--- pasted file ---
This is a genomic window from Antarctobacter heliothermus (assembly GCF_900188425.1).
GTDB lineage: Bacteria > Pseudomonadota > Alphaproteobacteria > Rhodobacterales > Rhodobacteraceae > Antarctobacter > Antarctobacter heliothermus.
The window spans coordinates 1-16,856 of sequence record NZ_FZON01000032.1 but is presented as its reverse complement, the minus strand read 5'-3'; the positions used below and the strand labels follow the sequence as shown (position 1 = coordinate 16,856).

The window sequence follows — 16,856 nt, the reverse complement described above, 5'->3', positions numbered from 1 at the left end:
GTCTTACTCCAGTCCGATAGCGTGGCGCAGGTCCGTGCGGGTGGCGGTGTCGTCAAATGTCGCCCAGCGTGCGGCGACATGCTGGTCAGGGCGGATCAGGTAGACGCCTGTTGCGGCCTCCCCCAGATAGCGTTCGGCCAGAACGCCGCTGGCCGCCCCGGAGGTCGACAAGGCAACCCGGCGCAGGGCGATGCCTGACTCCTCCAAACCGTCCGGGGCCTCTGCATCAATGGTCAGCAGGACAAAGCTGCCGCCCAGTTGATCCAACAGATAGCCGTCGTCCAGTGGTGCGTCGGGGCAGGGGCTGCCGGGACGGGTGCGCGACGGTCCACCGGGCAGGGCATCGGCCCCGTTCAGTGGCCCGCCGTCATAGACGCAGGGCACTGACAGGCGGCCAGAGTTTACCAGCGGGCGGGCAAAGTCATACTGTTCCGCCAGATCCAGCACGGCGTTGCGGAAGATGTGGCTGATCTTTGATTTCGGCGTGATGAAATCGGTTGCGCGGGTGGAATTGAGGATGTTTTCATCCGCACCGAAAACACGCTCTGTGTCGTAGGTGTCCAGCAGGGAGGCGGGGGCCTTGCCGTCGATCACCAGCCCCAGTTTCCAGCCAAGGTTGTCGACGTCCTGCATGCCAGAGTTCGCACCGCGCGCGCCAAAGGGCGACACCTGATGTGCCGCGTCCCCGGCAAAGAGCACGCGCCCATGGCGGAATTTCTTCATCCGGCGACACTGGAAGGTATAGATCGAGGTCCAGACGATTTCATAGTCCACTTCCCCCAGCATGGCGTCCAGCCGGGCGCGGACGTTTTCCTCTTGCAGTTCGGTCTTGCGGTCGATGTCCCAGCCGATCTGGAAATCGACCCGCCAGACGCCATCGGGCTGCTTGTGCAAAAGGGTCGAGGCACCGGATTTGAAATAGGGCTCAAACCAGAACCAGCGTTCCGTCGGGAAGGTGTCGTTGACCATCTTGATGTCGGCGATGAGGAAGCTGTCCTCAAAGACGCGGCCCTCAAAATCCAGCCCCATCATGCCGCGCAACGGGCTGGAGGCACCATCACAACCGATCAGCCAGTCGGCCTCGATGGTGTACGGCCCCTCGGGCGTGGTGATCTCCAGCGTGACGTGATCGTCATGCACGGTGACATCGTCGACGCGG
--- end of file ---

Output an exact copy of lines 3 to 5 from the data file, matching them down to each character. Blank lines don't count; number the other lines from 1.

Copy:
The window spans coordinates 1-16,856 of sequence record NZ_FZON01000032.1 but is presented as its reverse complement, the minus strand read 5'-3'; the positions used below and the strand labels follow the sequence as shown (position 1 = coordinate 16,856).

The window sequence follows — 16,856 nt, the reverse complement described above, 5'->3', positions numbered from 1 at the left end:
GTCTTACTCCAGTCCGATAGCGTGGCGCAGGTCCGTGCGGGTGGCGGTGTCGTCAAATGTCGCCCAGCGTGCGGCGACATGCTGGTCAGGGCGGATCAGGTAGACGCCTGTTGCGGCCTCCCCCAGATAGCGTTCGGCCAGAACGCCGCTGGCCGCCCCGGAGGTCGACAAGGCAACCCGGCGCAGGGCGATGCCTGACTCCTCCAAACCGTCCGGGGCCTCTGCATCAATGGTCAGCAGGACAAAGCTGCCGCCCAGTTGATCCAACAGATAGCCGTCGTCCAGTGGTGCGTCGGGGCAGGGGCTGCCGGGACGGGTGCGCGACGGTCCACCGGGCAGGGCATCGGCCCCGTTCAGTGGCCCGCCGTCATAGACGCAGGGCACTGACAGGCGGCCAGAGTTTACCAGCGGGCGGGCAAAGTCATACTGTTCCGCCAGATCCAGCACGGCGTTGCGGAAGATGTGGCTGATCTTTGATTTCGGCGTGATGAAATCGGTTGCGCGGGTGGAATTGAGGATGTTTTCATCCGCACCGAAAACACGCTCTGTGTCGTAGGTGTCCAGCAGGGAGGCGGGGGCCTTGCCGTCGATCACCAGCCCCAGTTTCCAGCCAAGGTTGTCGACGTCCTGCATGCCAGAGTTCGCACCGCGCGCGCCAAAGGGCGACACCTGATGTGCCGCGTCCCCGGCAAAGAGCACGCGCCCATGGCGGAATTTCTTCATCCGGCGACACTGGAAGGTATAGATCGAGGTCCAGACGATTTCATAGTCCACTTCCCCCAGCATGGCGTCCAGCCGGGCGCGGACGTTTTCCTCTTGCAGTTCGGTCTTGCGGTCGATGTCCCAGCCGATCTGGAAATCGACCCGCCAGACGCCATCGGGCTGCTTGTGCAAAAGGGTCGAGGCACCGGATTTGAAATAGGGCTCAAACCAGAACCAGCGTTCCGTCGGGAAGGTGTCGTTGACCATCTTGATGTCGGCGATGAGGAAGCTGTCCTCAAAGACGCGGCCCTCAAAATCCAGCCCCATCATGCCGCGCAACGGGCTGGAGGCACCATCACAACCGATCAGCCAGTCGGCCTCGATGGTGTACGGCCCCTCGGGCGTGGTGATCTCCAGCGTGACGTGATCGTCATGCACGGTGACATCGTCGACGCGG